There’s all sorts of unity, solidarity and community spirit going on around Hawke’s Bay at the moment. It seems that a crisis can bring out the best in us.
Whether it’s The Rapa Feed Run donating and delivering hundreds of bales of feed to our drought-stricken farms, or the volunteers delivering food parcels from the foodbank, or our incredible Tihei Mauri Ora network, which mobilised into households all around the region via our Taiwhenua networks. People are helping people.
They have rolled up their sleeves.
And it makes me think. Right now there is so much talk about money. Investment in infrastructure. “Shovel ready” projects. $50 billion of national debt. Rates cuts. Pay cuts. Recession.
But the magic of how we came through the pandemic emergency was about people. Why aren’t we talking more about people?
I want to inspire our people of Hawke’s Bay to be the best they can be – those innovative, hard-working, loyal people who will ultimately create our success. I want to encourage them to step out and do something that they might not have considered before. And to do it because they are proud of our place, and proud to contribute to building something better for our future.
I am issuing a challenge. A challenge to every person in Hawke’s Bay to find a way to contribute to a legacy for our region.
It might be swapping a barista’s apron for some gardening gloves and a shovel to plant natives in our regional parks. It might be donating to the Hawke’s Bay Foundation to ensure financial support for our community organisations. It might be adding an extra cadet role into your business – one specifically for a local person to earn while they learn. It might be picking up your business and looking to invest in a part of Hawke’s Bay where you haven’t operated before – how about exploring a retirement village in Central Hawke’s Bay? Or an orchard in Wairoa? Is there a coffee caravan in Tikokino?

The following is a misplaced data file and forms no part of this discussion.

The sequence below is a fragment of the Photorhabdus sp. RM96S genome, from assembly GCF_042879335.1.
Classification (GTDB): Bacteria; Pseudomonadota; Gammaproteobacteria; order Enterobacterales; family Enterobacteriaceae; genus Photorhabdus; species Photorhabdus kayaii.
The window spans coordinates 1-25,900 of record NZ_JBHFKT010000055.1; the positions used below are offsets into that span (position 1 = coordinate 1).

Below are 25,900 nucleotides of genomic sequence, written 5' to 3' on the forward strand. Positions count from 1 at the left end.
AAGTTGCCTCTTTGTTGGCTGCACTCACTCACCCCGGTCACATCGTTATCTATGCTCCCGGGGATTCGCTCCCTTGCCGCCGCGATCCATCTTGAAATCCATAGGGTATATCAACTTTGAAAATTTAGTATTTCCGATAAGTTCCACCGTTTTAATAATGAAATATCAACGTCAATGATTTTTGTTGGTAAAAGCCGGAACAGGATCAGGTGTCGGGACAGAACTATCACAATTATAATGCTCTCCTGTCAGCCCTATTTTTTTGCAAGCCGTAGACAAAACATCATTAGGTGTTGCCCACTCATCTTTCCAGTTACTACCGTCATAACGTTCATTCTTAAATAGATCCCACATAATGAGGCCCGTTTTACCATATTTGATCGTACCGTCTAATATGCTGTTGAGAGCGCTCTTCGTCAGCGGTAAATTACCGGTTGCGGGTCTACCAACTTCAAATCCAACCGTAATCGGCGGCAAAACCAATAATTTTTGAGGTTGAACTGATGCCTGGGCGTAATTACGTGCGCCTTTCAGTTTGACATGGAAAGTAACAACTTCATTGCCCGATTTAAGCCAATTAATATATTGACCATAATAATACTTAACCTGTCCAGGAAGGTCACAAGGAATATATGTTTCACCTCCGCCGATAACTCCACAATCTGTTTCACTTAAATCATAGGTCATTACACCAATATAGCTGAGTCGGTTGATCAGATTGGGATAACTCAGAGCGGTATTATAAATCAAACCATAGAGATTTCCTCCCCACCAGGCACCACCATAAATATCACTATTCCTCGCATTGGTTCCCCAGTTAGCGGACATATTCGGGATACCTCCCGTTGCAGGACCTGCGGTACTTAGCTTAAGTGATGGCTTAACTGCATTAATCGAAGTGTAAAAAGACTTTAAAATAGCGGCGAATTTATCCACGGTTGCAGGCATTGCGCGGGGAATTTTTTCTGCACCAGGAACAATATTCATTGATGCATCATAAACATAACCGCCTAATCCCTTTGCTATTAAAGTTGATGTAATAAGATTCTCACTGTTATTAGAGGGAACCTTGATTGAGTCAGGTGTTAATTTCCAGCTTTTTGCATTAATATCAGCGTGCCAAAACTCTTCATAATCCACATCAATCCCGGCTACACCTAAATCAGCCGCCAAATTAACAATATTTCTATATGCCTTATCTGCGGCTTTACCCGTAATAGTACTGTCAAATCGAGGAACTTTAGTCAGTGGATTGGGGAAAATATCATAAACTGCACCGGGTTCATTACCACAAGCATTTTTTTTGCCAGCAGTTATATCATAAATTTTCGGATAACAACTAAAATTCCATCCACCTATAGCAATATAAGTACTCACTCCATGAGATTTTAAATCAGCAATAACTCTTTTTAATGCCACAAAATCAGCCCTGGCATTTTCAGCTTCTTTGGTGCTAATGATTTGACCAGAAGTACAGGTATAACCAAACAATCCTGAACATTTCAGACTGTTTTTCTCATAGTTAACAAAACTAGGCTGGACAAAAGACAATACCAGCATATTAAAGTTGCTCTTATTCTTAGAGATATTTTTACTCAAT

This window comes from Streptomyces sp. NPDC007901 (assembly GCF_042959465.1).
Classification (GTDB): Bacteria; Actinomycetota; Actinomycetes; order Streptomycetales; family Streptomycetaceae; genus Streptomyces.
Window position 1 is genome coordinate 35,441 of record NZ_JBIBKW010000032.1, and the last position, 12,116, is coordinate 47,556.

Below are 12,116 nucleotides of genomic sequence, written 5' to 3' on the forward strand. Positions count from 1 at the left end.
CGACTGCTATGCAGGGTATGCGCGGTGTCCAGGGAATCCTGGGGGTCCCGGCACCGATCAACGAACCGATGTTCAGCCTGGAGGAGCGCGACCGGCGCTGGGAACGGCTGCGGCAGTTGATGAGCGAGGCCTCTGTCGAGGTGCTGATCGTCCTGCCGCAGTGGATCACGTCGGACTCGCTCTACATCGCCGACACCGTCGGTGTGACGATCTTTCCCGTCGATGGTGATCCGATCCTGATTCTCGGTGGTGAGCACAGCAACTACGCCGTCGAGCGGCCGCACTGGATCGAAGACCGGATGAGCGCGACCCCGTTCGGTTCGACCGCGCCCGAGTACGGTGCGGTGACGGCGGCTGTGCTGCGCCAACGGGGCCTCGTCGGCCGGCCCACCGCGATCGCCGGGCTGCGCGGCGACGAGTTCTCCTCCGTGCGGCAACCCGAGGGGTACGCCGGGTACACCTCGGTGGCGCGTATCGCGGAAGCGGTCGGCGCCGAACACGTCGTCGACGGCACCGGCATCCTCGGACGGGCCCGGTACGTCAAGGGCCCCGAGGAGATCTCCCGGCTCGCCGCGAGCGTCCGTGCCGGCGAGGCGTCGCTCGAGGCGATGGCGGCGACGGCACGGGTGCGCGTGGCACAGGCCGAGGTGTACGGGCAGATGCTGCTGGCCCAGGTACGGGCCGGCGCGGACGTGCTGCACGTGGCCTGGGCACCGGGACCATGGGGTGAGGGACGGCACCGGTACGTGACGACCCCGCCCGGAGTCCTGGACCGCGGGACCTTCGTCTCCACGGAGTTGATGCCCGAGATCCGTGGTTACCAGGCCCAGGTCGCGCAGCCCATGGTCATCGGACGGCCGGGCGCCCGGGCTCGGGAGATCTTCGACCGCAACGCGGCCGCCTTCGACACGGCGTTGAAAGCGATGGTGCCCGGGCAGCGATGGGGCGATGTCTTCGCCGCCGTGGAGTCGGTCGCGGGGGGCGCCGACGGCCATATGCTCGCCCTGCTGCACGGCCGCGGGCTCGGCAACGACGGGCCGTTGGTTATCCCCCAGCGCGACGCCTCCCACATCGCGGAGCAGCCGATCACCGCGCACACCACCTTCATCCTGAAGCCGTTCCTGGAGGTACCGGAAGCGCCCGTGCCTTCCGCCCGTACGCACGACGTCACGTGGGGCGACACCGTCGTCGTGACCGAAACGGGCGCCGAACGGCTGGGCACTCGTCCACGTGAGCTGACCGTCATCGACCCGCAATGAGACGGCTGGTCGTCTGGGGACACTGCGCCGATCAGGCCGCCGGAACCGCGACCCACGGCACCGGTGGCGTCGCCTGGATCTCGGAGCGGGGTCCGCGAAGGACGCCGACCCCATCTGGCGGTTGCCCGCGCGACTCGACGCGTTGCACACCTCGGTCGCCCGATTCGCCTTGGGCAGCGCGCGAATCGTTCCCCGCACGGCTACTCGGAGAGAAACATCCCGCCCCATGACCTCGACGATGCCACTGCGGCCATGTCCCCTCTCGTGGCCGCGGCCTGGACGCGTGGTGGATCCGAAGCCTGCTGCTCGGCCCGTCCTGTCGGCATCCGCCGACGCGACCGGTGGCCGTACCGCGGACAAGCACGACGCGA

It might be that you learn how to fence so you can be part of the massive efforts on our farms to fence waterways and create new riparian and wetland areas. It might be that while you work in a pest-control crew you learn about ecology and biodiversity so you can become a DOC ranger or can teach your whanau new ideas on how to look after the whenua.
Everyone has something to offer Hawke’s Bay – big or small. Whether it’s that rubbish you pick up as you go for your daily walk, or a change of occupation forced by the changing economy — we have an opportunity to make a difference for the whole of Hawke’s Bay by the actions that we take now.
I want to challenge you to think outside the square and to DO something. We don’t need more commentators, critics or idealists. We don’t need more people dependent on our welfare systems. We need people to roll up their sleeves and invest their time, creativity and energy into our region.
I know you can do it.